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Constructing Race : Youth, Identity, and Popular Culture in South Africa (Suny Series, Power, Social Identity, and Education)
by Nadine E. Dolby, Cameron McCarthy

"As apartheid crumbled in South Africa, racial identity was thrown into question. Based on a year-long ethnographic study of a multiracial high school in Durban, this book explores how youth make meaning of the still powerful, yet changing, idea of race. In a world saturated with media images and global commodities, fashion and music become charged, polarized racial identifiers. As youth engage with this world, race simultaneously persists and falters, providing us with a glimpse into the future of race both within South Africa and throughout urban youth cultures worldwide. " Constructing Race

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Sankofa : African Thought and Education (Studies in African and African-American Culture, Vol 11)
by Elleni Tedla

"This superbly written, moving document reveals the spiritual and functional basis of family life in an African country. It will enrich and enhance our own humanity.". Adelaide L. Sanford. Indigenous African education has rarely been presented, if ever, from a traditional African perspective in such a comprehensive manner. This book urges the building of a new form of African education firmly founded on all that is positive in indigenous thought and education to prevent the alienation and crisis facing African youth today. It also examines the impact of the concepts that underlie indigenous and Westernized education. Elleni Tedla. discusses traditional Amara (Ethiopian) thought and education in two chapters, giving us an in-depth illustration of African thought and education. The book underscores (1) the need to understand Africans on their own terms within the context of their culture, and (2) the necessity to be judicious in importing foreign ideas and institutions to Africa. Otherwise, the cultural and spiritual fabric of the African way of life will be torn beyond repair. This work has great implications for African and African American education." The publisher, Peter Lang Publishing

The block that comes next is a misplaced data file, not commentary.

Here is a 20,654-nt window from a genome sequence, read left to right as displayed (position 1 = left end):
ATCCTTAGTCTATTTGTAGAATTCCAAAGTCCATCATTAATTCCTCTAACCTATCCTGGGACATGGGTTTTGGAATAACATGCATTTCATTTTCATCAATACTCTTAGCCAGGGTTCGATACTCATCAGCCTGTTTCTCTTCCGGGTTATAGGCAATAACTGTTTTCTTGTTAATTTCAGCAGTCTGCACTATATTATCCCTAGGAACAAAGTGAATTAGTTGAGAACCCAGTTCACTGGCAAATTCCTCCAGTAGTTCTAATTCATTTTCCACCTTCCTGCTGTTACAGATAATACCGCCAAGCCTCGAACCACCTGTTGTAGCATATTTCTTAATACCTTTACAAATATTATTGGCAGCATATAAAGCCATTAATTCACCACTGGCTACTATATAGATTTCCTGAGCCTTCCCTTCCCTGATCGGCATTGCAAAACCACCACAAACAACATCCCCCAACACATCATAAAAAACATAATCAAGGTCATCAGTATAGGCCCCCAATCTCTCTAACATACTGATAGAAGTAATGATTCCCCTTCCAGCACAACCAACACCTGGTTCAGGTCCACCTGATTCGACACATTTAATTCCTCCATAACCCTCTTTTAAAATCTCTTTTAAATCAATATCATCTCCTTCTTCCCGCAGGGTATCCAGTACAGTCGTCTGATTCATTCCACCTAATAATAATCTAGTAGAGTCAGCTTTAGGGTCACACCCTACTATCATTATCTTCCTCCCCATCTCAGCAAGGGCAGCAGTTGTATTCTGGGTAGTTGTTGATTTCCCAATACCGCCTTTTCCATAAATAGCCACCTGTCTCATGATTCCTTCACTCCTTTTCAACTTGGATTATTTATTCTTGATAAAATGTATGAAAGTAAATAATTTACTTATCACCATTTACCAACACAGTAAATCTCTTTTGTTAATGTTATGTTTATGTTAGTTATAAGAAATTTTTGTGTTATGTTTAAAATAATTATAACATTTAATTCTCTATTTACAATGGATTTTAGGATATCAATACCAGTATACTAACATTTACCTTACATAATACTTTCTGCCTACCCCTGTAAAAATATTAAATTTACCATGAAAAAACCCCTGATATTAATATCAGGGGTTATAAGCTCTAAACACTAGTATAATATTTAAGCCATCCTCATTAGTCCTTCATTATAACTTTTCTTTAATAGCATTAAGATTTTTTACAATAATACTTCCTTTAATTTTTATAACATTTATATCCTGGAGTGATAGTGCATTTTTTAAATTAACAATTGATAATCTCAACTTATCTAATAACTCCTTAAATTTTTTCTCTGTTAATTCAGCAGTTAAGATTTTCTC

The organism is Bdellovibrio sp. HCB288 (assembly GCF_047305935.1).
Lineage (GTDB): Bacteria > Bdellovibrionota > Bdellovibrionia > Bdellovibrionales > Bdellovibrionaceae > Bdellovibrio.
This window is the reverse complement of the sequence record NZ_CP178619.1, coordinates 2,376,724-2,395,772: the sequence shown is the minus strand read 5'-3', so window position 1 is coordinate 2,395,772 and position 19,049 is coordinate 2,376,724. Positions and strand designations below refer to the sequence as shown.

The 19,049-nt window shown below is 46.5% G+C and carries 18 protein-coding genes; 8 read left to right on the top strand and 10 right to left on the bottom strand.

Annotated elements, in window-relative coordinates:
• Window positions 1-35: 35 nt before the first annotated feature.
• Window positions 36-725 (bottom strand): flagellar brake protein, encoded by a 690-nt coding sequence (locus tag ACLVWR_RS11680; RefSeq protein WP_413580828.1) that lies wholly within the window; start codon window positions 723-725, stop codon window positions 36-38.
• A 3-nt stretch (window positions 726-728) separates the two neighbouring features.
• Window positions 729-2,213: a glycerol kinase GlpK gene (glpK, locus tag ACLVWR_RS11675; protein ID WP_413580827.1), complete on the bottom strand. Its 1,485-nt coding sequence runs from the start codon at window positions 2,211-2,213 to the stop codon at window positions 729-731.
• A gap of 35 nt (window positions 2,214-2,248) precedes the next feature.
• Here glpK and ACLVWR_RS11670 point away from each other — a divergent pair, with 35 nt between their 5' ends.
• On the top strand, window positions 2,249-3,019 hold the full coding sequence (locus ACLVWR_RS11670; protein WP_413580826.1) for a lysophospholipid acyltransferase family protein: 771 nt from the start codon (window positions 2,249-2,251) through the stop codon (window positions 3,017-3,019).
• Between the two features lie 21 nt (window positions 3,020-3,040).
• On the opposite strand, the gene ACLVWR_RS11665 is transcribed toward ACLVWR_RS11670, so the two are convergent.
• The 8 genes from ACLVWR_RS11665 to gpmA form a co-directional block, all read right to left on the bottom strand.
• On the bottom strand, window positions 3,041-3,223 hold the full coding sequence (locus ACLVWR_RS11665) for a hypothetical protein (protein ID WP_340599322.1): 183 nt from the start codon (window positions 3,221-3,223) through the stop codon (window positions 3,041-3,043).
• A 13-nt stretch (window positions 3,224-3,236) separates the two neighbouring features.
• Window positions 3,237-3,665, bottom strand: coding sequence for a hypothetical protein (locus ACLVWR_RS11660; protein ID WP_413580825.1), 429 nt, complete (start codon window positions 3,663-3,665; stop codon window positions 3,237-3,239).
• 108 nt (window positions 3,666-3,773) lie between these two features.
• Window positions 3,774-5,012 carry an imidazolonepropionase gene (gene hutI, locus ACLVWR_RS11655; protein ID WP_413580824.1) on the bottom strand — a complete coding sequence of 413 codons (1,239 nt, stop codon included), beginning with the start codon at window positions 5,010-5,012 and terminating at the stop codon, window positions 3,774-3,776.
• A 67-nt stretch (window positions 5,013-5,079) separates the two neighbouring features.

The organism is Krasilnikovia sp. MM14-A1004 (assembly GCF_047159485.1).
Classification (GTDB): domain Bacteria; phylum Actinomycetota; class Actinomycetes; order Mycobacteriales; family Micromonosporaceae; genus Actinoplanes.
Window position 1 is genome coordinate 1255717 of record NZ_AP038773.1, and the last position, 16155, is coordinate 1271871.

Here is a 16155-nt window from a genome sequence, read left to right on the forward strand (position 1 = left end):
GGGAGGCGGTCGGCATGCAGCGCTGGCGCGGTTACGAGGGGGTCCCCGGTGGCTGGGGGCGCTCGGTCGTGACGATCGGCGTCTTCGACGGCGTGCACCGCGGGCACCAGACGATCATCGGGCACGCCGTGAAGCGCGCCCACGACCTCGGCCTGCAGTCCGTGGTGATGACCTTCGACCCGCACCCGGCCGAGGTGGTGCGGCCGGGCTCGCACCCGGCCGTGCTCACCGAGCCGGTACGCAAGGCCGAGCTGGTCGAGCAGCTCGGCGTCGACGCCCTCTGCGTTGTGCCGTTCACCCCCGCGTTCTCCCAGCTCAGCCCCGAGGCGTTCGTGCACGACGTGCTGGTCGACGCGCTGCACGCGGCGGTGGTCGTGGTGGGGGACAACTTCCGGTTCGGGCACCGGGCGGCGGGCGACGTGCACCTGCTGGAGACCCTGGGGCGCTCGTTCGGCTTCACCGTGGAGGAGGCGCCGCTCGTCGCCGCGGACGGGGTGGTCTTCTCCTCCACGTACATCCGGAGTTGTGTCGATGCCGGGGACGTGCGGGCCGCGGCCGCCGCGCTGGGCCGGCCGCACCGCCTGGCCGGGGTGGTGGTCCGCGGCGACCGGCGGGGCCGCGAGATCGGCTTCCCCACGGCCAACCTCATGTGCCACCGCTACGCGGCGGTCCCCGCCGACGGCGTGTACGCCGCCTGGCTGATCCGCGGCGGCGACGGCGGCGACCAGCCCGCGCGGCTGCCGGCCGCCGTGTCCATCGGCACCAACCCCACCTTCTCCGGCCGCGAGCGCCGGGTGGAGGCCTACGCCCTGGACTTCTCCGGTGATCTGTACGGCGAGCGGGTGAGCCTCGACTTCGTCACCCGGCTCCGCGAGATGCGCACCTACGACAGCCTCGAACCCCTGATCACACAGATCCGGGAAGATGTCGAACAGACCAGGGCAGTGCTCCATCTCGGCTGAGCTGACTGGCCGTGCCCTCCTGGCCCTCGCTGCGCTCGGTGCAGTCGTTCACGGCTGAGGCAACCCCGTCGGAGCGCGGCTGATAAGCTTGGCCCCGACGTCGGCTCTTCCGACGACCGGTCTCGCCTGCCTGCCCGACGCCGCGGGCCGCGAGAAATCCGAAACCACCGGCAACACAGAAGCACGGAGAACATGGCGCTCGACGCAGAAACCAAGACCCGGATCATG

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Welcoming Spirit Home : Ancient African Teachings to Celebrate Children and Community
by Sobonfu E. Some

"On a spiritual and global level, readers would be hard-pressed to find a better book on family values than Welcoming Spirit Home. Author Sobonfu Some, whose name means "keeper of rituals," narrates this collection of stories and traditions from her native tribe--the Dagara of Burkino Faso, Africa. Children are considered the soul of each village, according to the Dagara people, and as a result the tribe has numerous rituals that celebrate the arrival and raising of young ones. Page by page, Some explains these many exotic and loving rituals--from helping grandparents and babies bond to activities that support a "child's sense of worth." Even a woman's conception is cause for enormous community pride. Elders bathe the mother-to-be, dress her up, and then "introduce her and the incoming soul to the community." Everyone kisses her belly and sings songs of welcoming and joy. The tribe's simplistic lifestyle and genuine happiness seem to stem from its strong connection to the earth as well as the honoring of all tribal people--even the unborn."